USC Aiken students respond to ride-sharing bill in South Carolina legislature

CSRA News

Students at University of South Carolina Aiken spent the week planning ways to honor three students who died last week. 

This comes as state lawmakers discuss a newly-introduced rideshare bill aimed at keeping people safe in Uber and Lyft vehicles. 

While students discuss ways they can use those rideshare apps safely, one state lawmaker hopes a bill passes that will require the ridesharing companies to put forth more effort to ensure people get inside the right vehicle. 

“Check who you’re riding with before you actually get in the vehicle,” said USC Aiken Student Body President Brandon Eberl of the resounding message heard throughout campus.

Students spent the past week mourning and re-thinking their own safe ridesharing practices after one of their own stepped into the wrong Uber and died. 

“It’s so sad that this had to happen in order for people to [say] oh my goodness I need to make sure that I’m actually checking the car that I’m getting in,” said Q’Ladrin Qourters, USC Aiken Student Body Secretary.

21-year-old Samanthan Josephson, a USC student who stepped inside the wrong Uber while in the Five Points area of Columbia, was found dead later.  Her name could live on though through a bill, H. 4380, introduced by State Representative Seth Rose to help keep others using ridesharing services from getting into the wrong car.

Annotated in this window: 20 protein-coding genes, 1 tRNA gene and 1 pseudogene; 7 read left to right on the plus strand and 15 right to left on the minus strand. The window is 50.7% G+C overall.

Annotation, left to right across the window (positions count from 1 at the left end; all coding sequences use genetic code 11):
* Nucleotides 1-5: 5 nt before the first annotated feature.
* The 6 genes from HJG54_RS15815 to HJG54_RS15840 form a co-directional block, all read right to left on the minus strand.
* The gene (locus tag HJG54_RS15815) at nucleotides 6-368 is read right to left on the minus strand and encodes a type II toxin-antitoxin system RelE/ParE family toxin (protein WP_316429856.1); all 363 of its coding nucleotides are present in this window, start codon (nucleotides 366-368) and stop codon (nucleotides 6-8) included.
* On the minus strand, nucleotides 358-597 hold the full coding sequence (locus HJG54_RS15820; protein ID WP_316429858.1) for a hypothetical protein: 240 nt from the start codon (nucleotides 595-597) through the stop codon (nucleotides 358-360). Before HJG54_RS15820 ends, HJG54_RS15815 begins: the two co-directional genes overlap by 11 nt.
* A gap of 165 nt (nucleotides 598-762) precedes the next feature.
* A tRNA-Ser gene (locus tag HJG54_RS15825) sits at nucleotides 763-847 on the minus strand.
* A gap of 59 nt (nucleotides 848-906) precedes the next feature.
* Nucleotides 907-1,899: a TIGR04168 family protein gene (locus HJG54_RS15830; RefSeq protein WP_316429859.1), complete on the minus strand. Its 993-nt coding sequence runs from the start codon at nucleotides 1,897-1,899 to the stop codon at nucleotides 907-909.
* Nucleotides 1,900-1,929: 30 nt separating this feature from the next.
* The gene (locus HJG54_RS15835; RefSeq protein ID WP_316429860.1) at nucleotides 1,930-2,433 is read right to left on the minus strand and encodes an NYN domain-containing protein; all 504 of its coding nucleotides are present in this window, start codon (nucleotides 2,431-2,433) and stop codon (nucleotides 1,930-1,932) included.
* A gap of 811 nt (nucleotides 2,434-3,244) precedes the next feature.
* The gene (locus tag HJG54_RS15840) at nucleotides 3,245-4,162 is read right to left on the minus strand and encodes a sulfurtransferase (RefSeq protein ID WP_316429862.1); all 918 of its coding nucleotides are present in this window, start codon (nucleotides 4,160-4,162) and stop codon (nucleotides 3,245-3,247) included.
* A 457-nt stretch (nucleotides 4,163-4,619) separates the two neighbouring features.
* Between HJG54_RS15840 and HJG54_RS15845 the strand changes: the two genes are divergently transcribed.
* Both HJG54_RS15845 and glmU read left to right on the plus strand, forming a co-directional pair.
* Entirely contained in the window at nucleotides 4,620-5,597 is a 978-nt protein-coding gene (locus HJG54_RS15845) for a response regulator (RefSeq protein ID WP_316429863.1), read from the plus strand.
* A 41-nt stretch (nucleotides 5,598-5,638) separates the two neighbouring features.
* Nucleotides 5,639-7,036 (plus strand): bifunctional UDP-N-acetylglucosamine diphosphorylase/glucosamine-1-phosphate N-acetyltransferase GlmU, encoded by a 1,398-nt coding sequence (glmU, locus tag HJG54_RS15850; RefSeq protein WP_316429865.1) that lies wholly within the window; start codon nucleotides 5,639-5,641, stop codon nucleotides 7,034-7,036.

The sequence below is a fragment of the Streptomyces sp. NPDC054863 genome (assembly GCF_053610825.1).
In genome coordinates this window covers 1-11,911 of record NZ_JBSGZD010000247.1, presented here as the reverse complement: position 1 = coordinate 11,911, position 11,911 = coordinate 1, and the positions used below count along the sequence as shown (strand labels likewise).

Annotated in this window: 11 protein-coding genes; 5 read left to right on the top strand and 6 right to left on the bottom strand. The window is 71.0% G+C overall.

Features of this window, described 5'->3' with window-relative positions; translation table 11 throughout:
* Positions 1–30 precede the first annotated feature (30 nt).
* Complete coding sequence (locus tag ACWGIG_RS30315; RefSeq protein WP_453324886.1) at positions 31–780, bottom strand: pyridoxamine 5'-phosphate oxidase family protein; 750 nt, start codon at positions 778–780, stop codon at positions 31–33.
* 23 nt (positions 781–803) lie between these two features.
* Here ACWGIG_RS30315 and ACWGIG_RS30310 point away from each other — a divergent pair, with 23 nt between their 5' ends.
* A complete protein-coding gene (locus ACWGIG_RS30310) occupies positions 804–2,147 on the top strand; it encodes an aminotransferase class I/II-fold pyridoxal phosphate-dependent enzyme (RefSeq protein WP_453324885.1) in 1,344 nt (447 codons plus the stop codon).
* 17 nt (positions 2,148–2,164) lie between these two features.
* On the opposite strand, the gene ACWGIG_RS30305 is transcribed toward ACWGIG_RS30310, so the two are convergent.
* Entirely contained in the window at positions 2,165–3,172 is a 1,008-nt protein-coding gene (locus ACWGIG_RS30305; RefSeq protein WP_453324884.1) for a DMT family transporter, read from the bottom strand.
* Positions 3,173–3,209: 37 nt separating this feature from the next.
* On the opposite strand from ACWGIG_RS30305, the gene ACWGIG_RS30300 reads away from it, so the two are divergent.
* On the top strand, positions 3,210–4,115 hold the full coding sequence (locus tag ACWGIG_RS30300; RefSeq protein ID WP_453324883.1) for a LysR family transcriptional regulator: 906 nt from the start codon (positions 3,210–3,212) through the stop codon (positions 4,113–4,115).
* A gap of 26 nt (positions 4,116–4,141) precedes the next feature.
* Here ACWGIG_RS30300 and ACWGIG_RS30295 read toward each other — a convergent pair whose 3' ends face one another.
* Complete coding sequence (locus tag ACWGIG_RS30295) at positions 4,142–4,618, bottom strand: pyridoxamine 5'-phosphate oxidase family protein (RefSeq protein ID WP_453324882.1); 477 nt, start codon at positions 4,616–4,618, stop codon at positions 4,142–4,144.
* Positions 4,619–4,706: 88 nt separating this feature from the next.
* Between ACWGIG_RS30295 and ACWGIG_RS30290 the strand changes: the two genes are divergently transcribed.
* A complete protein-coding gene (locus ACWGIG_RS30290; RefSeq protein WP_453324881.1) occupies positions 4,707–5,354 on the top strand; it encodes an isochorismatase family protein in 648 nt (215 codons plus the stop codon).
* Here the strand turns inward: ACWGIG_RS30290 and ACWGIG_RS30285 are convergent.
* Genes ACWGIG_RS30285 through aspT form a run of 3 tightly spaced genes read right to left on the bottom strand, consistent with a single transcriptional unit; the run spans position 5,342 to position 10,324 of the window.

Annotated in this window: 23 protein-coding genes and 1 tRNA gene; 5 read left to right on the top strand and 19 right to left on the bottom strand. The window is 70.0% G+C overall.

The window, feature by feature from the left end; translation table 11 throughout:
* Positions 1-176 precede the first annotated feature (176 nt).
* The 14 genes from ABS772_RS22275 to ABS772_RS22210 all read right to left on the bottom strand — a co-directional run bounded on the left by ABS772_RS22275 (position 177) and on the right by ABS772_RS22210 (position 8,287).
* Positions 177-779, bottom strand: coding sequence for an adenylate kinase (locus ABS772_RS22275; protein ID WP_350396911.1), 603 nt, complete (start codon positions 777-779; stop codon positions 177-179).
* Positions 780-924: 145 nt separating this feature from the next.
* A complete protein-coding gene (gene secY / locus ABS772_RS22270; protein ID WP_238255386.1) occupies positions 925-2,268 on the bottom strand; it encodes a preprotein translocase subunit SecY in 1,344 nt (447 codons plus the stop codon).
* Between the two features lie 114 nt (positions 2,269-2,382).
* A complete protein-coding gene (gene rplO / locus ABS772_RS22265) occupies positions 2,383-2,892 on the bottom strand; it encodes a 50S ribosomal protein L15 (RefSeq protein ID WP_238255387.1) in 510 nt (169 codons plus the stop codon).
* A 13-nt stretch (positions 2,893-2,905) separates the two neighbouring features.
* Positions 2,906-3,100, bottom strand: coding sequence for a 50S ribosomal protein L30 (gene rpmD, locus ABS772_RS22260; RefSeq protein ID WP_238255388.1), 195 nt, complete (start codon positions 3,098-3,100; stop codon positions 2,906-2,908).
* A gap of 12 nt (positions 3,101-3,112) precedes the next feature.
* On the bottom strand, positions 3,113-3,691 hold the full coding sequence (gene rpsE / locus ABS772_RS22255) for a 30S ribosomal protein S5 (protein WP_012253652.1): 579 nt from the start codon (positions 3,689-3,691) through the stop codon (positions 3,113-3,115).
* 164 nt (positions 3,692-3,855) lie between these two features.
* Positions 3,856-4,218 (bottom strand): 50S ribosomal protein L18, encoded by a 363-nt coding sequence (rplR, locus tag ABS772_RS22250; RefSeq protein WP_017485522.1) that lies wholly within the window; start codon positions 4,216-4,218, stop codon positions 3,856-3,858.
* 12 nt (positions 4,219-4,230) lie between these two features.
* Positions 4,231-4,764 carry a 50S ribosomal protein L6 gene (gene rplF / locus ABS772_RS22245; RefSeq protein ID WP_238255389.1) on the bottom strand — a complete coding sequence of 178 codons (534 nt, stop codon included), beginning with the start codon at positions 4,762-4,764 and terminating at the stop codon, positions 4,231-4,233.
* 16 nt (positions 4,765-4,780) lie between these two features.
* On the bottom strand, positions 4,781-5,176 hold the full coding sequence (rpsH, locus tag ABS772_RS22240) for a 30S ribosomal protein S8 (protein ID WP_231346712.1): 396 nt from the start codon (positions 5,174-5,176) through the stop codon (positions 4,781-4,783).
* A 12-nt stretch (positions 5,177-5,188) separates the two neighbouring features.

“This would simply mandate that the illuminated signs would have to be given to each driver,” State Rep. Rose, of Richland County, told NewsChannel 6.

Representative Rose also wants to implement a feature he said is already being done by Uber in larger cities where the light matches a color you can see from your phone.  

“I’ve met with Uber and they are not opposed to the bill and they are actually working on a safety feature now as well with their app,” he said. 

Eberl responded to that bill and said, “You can always just say something that you’re not.  So, I think that having a visual identification to go along with what’s already in place will further enhance security.”

“Uber is almost like a public taxi cab so it’s a personal taxi,” Qourters said. “Taxis have signs on their dash or on the top of their car to say that they are a taxi.”

Students also held a moment of silence for Josephson and two other students who died last week at USC Upstate and USC Salkehatchie.  

Lawmakers plan to vote on the bill, which Rep. Rose added would be named in Josephson’s honor, on Thursday.

Rep. Rose said the bill was taken without reference, a rare act, which means it skips committee and goes straight to the house floor. 

Rose hopes other states catch on to this too.

“This psychopath could have driven to any state, in any place, in college campus.  There could be copycats,” he said. 

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